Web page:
But again, in theory, everything is possible. Why not talk of the real actual case in question?


Steve 10.25.04 at 8:26 pm

You caught me. Immediately after I sent my email, I thought I had misread the issue.
The issue is not that “one can’t be ‘completely sure’ that the other person welcomes your sex talk” (as I said). The issue is really “How can one be ‘completely sure’ that the other person welcomes your sex talk, GIVEN THAT THE OTHER PERSON IS UNDER NO OBLIGATION TO RESPOND TO AN ADVANCE.” How can ANY level of knowledge of the other person in a sexual relationship exist, if the other person doesn’t (isn’t obligated to)respond to one’s affections? That was my original question.

The rest of your comment is just silly. If your standard of behavior in relationships is to be
‘completely sure’ of anything, then you have obviously never been in a relationship. Since I assume that is not the case, you are making an argument that you personally couldn’t possibly take seriously-just scoring points with the feminists on the discussion board.



mona 10.25.04 at 8:45 pm

There you go, it is getting more and more pathetic – search google news for all stories with the keyword “mackris” and you come up with some real gems, among which:

“Why the Left is targeting Bill O’Reilly”

“It’s really blackmail”

“Did Mackris Plot to Shake Down FOX?”

In which you’ll learn all about Andrea Mackris, nickname “Andrea Mattress”, and how she went back to Fox from CNN with a tape recorder and a brilliant plan to pay off her debts…

bq. On Oct. 15,… The New York Post published the headline, ‘Lunatic’ O’Reilly Gal Went Nuts In Bar,” over an article that described Ms. Mackris as having thrown “a hissy fit inside a tony Midtown hotel bar.”… Martin Dunn, deputy publisher and editorial director of The News, *suggested* in an e-mail message on Friday that The Post *_might_* be pulling its punches because the News Corporation owns both The Post and Fox. (The News runs Mr. O’Reilly’s syndicated column on its editorial page.) …Mr. Allan said that he felt no such pressure, and that neither Mr. O’Reilly nor his bosses had sought to influence The Post’s coverage…. “In general terms,” Mr. Allan said of his paper’s coverage, “it’s been pretty fair and balanced.” Having appropriated, however temporarily, the slogan of the Fox News Network, Mr. Allan then treated himself to a sustained laugh.

You can’t make this stuff up, it’s pure genius.


Alison 10.25.04 at 9:24 pm

The point steve, if I have to spell it out in full, is that the inevitable uncertainty that underlies human emotional relationships does not give you or anyone else carte blanche to perform sexual acts without invitation. That might make relationships tricky if you take a robustly literal approach.

I was making it into a joke, by pretending to take seriously your claim that you didn’t know whether to masturbate in front of other people or not. I thought you were playing along with the joke, but it seems you meant it in deadly earnest from the start. Right. (tiptoes away)


Winston Smith 10.25.04 at 10:47 pm

Whew, this discussion is getting too heated for me. I’m outta here.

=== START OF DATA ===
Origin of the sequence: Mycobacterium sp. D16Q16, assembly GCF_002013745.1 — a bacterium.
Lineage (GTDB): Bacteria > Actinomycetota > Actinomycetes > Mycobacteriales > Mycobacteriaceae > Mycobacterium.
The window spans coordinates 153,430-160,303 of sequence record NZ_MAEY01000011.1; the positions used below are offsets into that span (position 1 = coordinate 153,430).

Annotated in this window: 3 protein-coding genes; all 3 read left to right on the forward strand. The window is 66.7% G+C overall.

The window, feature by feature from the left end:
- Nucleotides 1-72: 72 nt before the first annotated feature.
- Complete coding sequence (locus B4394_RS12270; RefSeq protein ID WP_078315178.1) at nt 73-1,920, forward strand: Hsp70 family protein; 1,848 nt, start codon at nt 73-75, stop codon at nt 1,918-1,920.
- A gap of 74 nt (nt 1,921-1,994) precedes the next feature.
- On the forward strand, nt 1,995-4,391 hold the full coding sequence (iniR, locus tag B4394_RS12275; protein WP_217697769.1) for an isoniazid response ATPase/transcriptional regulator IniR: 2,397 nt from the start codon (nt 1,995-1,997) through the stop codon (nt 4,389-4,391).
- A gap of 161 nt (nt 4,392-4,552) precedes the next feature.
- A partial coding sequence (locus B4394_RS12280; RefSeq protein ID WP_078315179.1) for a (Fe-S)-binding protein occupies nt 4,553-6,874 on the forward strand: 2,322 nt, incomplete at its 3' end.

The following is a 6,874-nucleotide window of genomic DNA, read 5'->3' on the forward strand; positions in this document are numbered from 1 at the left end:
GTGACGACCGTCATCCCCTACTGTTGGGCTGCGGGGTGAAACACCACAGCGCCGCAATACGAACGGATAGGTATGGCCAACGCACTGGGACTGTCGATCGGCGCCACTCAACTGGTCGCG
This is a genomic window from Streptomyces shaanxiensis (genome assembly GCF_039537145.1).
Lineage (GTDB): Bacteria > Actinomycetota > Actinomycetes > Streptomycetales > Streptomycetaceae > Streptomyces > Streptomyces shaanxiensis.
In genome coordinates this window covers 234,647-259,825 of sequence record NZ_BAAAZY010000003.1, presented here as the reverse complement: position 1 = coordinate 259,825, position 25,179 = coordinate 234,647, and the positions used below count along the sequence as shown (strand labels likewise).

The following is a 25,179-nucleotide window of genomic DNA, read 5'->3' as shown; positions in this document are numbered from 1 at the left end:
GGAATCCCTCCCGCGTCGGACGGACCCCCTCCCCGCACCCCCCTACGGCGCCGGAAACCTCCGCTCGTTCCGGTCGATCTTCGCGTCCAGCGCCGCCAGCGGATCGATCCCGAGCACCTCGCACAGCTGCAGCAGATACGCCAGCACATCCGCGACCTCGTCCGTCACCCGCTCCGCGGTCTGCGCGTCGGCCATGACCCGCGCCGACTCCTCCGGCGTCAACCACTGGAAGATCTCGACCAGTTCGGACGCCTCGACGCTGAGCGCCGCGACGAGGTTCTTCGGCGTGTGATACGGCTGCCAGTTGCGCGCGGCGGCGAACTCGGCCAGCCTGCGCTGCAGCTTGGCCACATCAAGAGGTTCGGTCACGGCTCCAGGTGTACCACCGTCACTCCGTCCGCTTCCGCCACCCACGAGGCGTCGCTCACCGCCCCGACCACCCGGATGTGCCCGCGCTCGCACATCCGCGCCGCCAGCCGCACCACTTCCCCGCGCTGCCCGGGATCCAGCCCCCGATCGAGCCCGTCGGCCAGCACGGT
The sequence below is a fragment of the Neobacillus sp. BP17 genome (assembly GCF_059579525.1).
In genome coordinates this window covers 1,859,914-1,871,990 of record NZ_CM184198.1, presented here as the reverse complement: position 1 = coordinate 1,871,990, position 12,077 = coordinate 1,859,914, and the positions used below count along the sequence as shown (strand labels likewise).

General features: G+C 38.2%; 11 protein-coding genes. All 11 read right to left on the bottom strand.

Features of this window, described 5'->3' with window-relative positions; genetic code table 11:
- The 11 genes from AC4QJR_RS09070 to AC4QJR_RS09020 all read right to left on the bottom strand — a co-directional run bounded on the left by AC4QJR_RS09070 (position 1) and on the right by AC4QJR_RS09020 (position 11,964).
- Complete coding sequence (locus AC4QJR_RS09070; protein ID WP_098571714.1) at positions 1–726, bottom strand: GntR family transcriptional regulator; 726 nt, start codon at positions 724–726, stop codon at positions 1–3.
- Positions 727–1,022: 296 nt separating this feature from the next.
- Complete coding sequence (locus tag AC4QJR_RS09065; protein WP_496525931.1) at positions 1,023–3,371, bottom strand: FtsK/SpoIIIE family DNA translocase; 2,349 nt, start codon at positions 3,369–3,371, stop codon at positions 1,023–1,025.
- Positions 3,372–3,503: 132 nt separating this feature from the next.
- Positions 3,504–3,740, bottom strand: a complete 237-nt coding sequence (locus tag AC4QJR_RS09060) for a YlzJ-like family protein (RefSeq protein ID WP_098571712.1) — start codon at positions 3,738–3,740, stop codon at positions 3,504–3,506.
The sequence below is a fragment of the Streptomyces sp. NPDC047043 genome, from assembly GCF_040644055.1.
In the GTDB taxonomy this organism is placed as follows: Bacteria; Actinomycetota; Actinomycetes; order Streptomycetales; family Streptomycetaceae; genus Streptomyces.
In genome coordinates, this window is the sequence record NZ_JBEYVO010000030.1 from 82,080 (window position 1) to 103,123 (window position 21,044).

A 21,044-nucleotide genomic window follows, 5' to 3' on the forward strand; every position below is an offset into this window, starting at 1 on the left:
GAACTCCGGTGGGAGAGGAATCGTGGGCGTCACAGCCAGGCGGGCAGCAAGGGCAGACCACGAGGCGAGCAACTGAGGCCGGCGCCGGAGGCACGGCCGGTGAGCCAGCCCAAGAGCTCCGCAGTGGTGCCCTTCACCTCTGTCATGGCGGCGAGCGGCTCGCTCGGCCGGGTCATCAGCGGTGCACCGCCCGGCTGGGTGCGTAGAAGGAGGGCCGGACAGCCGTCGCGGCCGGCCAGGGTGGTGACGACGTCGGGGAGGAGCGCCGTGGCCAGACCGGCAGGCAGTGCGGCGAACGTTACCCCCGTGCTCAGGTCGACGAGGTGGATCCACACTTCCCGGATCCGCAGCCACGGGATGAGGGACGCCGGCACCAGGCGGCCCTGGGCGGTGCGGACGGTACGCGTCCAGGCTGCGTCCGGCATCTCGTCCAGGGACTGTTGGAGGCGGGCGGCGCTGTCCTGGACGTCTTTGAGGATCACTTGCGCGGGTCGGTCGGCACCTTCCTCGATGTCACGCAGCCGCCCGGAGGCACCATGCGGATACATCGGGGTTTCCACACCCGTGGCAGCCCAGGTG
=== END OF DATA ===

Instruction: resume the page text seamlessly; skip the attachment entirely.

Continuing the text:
But first, let me make it clear that the only points I’m really committed to are relatively abstract and as follows:

(a) One has at least some obligation to stand up for one’s own rights.


(b) If Mackris went BACK to work for O’R KNOWING what a scumbag/sexual harasser he is, then it isn’t clear to me that she bears no responsibility for her situation. This does nothing to detract from O’R’s scumminess.


mona 10.25.04 at 11:10 pm

Last attempt: *why* does someone who actually wants to keep a job on one of the main news shows of the country bear responsibility if her boss continues to be an asshole, in fact, behaves more and more like an asshole, thereby also infringing the law, in spite of repeated requests to stop that?

You have a boss who’s a scumbag. You have the job you want. The laws – as well as common sense – say that it’s the scumbag boss who has to answer legally, professionally and financially for being a scumbag, _not you_.

If nothing detracts from O’Reilly’s scumminess, then nothing detracts from it – not even Mackris failing to be a pure disinterested damsel in distress with no interest for money or career (as if wanting money and a career were flaws).


Steve 10.26.04 at 12:02 am

I know what you mean. This really is an academic blog. Academia is alot like the army; every few years I get nostalgic for one or the other, but it only takes about ten minutes in the presence of either one to remember why I left.



Jay 10.26.04 at 6:17 am

I know a young woman who found herself in a similar situation. She also tape recorded several conversations, including one she had with HR folks who told her she was wrong, the stuff she had recorded hadn’t happened. Of course, they didn’t know she had recorded any of it.

She then quit and sued. She had to fire two lawyers who wanted to settle out of court. But any such settlement would have entailed her having to shut up about it.

What she wanted is for them to stop it. Not just with her, but with the women who might come after her. And she wanted to be able to talk about it. Because she thought it was wrong.

I consider her one of the most courageous people I know, first for putting up with the crap, and second for nailing the bastards.